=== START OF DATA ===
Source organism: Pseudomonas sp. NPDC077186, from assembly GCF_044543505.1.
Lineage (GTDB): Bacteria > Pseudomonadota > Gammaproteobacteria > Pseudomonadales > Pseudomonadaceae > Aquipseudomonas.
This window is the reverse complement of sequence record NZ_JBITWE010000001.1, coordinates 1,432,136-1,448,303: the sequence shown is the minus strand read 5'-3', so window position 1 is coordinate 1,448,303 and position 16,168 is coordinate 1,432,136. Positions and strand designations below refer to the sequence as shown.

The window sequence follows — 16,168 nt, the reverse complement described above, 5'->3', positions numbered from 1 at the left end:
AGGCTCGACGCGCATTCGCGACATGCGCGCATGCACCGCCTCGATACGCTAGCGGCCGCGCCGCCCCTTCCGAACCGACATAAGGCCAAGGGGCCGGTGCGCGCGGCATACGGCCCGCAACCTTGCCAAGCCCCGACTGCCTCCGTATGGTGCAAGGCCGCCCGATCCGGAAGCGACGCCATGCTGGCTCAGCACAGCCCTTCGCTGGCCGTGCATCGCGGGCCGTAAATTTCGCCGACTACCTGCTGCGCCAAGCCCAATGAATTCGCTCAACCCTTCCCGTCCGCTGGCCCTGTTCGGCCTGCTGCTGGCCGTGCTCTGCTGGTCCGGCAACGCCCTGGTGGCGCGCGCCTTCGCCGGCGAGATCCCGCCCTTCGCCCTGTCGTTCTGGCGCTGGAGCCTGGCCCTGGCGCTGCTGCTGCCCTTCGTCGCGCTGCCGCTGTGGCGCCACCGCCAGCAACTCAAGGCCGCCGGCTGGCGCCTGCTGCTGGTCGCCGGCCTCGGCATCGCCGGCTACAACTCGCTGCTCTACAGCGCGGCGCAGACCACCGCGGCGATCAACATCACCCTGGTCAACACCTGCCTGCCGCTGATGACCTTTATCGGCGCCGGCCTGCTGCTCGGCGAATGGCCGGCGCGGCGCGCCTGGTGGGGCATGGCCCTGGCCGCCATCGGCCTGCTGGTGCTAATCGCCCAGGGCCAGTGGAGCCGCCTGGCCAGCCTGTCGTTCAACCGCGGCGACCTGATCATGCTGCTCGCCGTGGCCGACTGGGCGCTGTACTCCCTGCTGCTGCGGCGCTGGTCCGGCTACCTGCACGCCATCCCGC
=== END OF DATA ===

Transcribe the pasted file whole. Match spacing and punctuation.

Source organism: Pseudomonas sp. NPDC077186, from assembly GCF_044543505.1.
Lineage (GTDB): Bacteria > Pseudomonadota > Gammaproteobacteria > Pseudomonadales > Pseudomonadaceae > Aquipseudomonas.
This window is the reverse complement of sequence record NZ_JBITWE010000001.1, coordinates 1,432,136-1,448,303: the sequence shown is the minus strand read 5'-3', so window position 1 is coordinate 1,448,303 and position 16,168 is coordinate 1,432,136. Positions and strand designations below refer to the sequence as shown.

The window sequence follows — 16,168 nt, the reverse complement described above, 5'->3', positions numbered from 1 at the left end:
AGGCTCGACGCGCATTCGCGACATGCGCGCATGCACCGCCTCGATACGCTAGCGGCCGCGCCGCCCCTTCCGAACCGACATAAGGCCAAGGGGCCGGTGCGCGCGGCATACGGCCCGCAACCTTGCCAAGCCCCGACTGCCTCCGTATGGTGCAAGGCCGCCCGATCCGGAAGCGACGCCATGCTGGCTCAGCACAGCCCTTCGCTGGCCGTGCATCGCGGGCCGTAAATTTCGCCGACTACCTGCTGCGCCAAGCCCAATGAATTCGCTCAACCCTTCCCGTCCGCTGGCCCTGTTCGGCCTGCTGCTGGCCGTGCTCTGCTGGTCCGGCAACGCCCTGGTGGCGCGCGCCTTCGCCGGCGAGATCCCGCCCTTCGCCCTGTCGTTCTGGCGCTGGAGCCTGGCCCTGGCGCTGCTGCTGCCCTTCGTCGCGCTGCCGCTGTGGCGCCACCGCCAGCAACTCAAGGCCGCCGGCTGGCGCCTGCTGCTGGTCGCCGGCCTCGGCATCGCCGGCTACAACTCGCTGCTCTACAGCGCGGCGCAGACCACCGCGGCGATCAACATCACCCTGGTCAACACCTGCCTGCCGCTGATGACCTTTATCGGCGCCGGCCTGCTGCTCGGCGAATGGCCGGCGCGGCGCGCCTGGTGGGGCATGGCCCTGGCCGCCATCGGCCTGCTGGTGCTAATCGCCCAGGGCCAGTGGAGCCGCCTGGCCAGCCTGTCGTTCAACCGCGGCGACCTGATCATGCTGCTCGCCGTGGCCGACTGGGCGCTGTACTCCCTGCTGCTGCGGCGCTGGTCCGGCTACCTGCACGCCATCCCGC